Q&As

A commercial lease has been forfeited for non-payment of rent and the landlord wishes to grant a new lease to a new tenant. The Land Registry (LR) is insisting on serving notice on the tenant of the title closure notice application, resulting in delay before grant of the new lease. What authority is there to allow LR to delay the application and insist on serving this notice? How can this be expedited?

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Produced in partnership with Georgia Whiting of 4 King’s Bench Walk
Published on LexisPSL on 21/03/2017

The following Property Q&A produced in partnership with Georgia Whiting of 4 King’s Bench Walk provides comprehensive and up to date legal information covering:

  • A commercial lease has been forfeited for non-payment of rent and the landlord wishes to grant a new lease to a new tenant. The Land Registry (LR) is insisting on serving notice on the tenant of the title closure notice application, resulting in delay before grant of the new lease. What authority is there to allow LR to delay the application and insist on serving this notice? How can this be expedited?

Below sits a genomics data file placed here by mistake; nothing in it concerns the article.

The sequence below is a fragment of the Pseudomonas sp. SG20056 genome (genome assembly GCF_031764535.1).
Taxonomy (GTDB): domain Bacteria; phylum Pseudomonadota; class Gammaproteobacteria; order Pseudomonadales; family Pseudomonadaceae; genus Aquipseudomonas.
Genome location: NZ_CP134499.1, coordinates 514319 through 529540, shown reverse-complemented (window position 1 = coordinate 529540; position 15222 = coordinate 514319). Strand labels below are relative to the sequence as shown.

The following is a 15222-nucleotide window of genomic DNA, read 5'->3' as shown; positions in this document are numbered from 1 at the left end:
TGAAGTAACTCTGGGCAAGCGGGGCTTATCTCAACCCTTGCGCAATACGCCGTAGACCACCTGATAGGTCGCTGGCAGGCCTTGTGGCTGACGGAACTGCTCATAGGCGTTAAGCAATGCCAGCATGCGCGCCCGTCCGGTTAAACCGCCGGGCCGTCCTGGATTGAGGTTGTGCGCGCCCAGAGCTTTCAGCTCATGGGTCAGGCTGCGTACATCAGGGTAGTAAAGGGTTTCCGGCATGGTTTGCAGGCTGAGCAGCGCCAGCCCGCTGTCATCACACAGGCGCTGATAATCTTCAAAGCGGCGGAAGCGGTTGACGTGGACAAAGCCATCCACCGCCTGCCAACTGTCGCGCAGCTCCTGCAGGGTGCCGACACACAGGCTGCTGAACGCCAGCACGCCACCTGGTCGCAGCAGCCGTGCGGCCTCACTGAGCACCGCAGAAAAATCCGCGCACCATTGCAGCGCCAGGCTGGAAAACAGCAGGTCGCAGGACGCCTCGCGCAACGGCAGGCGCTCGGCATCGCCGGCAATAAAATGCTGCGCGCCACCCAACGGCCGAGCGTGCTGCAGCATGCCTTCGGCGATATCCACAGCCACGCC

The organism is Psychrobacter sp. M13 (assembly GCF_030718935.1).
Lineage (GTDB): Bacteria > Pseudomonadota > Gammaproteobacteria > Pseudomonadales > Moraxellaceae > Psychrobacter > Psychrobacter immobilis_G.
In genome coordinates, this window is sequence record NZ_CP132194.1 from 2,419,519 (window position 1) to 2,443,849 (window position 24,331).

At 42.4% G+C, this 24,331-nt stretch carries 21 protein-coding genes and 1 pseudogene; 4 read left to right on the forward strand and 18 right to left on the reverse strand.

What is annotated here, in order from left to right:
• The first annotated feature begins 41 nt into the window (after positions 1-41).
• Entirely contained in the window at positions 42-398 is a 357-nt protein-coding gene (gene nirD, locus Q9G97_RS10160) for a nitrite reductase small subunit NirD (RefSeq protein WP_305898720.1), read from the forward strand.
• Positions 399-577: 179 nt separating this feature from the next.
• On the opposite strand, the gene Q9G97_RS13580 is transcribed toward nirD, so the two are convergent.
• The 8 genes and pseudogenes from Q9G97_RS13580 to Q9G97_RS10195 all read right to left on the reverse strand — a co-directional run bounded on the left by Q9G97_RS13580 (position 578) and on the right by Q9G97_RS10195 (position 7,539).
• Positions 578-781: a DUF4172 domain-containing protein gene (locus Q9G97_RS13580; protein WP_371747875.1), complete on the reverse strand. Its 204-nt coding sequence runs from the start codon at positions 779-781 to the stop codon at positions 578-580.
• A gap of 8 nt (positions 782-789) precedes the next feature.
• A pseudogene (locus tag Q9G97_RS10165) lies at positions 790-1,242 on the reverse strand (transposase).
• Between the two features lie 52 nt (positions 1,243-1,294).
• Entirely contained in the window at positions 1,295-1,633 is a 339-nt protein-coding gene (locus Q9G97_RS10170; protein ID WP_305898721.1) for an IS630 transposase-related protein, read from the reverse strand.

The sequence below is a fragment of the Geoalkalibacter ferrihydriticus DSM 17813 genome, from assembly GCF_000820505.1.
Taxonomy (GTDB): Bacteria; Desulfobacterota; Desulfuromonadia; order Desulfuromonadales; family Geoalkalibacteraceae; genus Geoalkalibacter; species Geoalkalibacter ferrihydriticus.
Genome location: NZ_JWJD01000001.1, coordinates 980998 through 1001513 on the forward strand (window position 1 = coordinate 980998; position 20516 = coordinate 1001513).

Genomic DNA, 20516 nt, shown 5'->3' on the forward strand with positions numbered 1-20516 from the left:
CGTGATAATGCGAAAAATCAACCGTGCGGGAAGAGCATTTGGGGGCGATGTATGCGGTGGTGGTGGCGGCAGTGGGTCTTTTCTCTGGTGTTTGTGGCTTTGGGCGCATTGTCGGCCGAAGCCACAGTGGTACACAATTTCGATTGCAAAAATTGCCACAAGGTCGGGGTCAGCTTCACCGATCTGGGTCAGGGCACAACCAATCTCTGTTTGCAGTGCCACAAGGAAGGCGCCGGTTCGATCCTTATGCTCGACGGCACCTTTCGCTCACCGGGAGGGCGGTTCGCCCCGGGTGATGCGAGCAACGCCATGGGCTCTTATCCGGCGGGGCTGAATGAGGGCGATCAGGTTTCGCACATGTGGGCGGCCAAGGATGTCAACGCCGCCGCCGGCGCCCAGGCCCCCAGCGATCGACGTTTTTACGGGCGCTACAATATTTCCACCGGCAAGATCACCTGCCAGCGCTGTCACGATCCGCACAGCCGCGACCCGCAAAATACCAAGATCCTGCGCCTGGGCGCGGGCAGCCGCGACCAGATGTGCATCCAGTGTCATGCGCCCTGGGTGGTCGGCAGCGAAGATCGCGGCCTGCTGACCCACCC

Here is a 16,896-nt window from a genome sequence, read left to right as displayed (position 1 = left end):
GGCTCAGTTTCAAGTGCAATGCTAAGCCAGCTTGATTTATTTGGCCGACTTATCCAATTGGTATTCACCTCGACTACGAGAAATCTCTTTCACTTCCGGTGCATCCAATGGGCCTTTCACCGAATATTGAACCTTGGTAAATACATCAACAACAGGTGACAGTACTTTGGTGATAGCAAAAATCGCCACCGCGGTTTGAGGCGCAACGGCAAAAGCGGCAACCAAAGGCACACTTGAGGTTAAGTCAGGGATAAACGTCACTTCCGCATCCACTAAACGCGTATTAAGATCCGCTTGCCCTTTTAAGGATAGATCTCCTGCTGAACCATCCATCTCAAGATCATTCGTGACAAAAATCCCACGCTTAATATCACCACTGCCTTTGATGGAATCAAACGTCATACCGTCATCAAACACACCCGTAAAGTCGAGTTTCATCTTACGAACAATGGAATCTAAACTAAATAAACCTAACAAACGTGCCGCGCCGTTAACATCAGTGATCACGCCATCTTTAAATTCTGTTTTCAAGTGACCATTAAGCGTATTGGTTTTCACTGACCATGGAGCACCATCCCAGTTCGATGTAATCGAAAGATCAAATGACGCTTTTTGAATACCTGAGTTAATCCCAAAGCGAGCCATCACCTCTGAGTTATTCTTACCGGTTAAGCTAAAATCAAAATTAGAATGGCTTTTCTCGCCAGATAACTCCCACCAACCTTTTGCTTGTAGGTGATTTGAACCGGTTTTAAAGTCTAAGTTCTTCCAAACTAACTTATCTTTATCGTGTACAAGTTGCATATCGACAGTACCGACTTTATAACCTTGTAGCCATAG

A commercial lease which contains a clause meeting certain requirements can be forfeited for a breach of the same. Such a lease can be forfeited through the obtaining of a court order, or by peaceable re-entry. Note that there are various notice requirements which must be followed in respect of certain breaches before forfeiture can take place.

A tenant may apply for relief from forfeiture even after the landlord has re-let the property. This can cause the landlord difficulties, as if the application is successful, the original lease will be reinstated. As such, the lease between the new tenant and the original landlord would become an intermediate lease, and the landlord would be open to a claim in damages from the new tenant.

In order to remove the forfeited lease from the register, an application must be made to the L

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